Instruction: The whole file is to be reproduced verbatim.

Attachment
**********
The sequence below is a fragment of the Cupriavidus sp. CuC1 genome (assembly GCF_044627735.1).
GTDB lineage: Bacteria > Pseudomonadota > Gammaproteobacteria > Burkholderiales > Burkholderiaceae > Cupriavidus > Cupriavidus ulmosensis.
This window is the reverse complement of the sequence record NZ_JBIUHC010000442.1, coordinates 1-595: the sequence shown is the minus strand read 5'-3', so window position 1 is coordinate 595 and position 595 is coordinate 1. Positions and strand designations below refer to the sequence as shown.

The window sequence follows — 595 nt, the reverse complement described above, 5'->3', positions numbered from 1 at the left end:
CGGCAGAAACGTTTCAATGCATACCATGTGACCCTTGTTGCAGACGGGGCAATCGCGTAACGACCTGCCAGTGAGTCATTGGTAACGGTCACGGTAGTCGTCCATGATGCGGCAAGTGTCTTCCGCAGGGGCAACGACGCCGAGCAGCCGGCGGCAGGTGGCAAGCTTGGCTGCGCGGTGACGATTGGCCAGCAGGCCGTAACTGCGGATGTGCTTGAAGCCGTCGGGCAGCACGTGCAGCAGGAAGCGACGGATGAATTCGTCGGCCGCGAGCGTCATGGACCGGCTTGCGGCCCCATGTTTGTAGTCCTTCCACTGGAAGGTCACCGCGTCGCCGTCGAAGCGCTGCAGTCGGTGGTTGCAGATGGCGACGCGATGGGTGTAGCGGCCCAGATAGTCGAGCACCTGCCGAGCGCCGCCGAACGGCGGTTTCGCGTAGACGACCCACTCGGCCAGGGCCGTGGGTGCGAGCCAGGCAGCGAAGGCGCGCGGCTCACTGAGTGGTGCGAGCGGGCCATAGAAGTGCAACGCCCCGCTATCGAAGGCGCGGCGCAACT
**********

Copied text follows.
The sequence below is a fragment of the Cupriavidus sp. CuC1 genome (assembly GCF_044627735.1).
GTDB lineage: Bacteria > Pseudomonadota > Gammaproteobacteria > Burkholderiales > Burkholderiaceae > Cupriavidus > Cupriavidus ulmosensis.
This window is the reverse complement of the sequence record NZ_JBIUHC010000442.1, coordinates 1-595: the sequence shown is the minus strand read 5'-3', so window position 1 is coordinate 595 and position 595 is coordinate 1. Positions and strand designations below refer to the sequence as shown.

The window sequence follows — 595 nt, the reverse complement described above, 5'->3', positions numbered from 1 at the left end:
CGGCAGAAACGTTTCAATGCATACCATGTGACCCTTGTTGCAGACGGGGCAATCGCGTAACGACCTGCCAGTGAGTCATTGGTAACGGTCACGGTAGTCGTCCATGATGCGGCAAGTGTCTTCCGCAGGGGCAACGACGCCGAGCAGCCGGCGGCAGGTGGCAAGCTTGGCTGCGCGGTGACGATTGGCCAGCAGGCCGTAACTGCGGATGTGCTTGAAGCCGTCGGGCAGCACGTGCAGCAGGAAGCGACGGATGAATTCGTCGGCCGCGAGCGTCATGGACCGGCTTGCGGCCCCATGTTTGTAGTCCTTCCACTGGAAGGTCACCGCGTCGCCGTCGAAGCGCTGCAGTCGGTGGTTGCAGATGGCGACGCGATGGGTGTAGCGGCCCAGATAGTCGAGCACCTGCCGAGCGCCGCCGAACGGCGGTTTCGCGTAGACGACCCACTCGGCCAGGGCCGTGGGTGCGAGCCAGGCAGCGAAGGCGCGCGGCTCACTGAGTGGTGCGAGCGGGCCATAGAAGTGCAACGCCCCGCTATCGAAGGCGCGGCGCAACT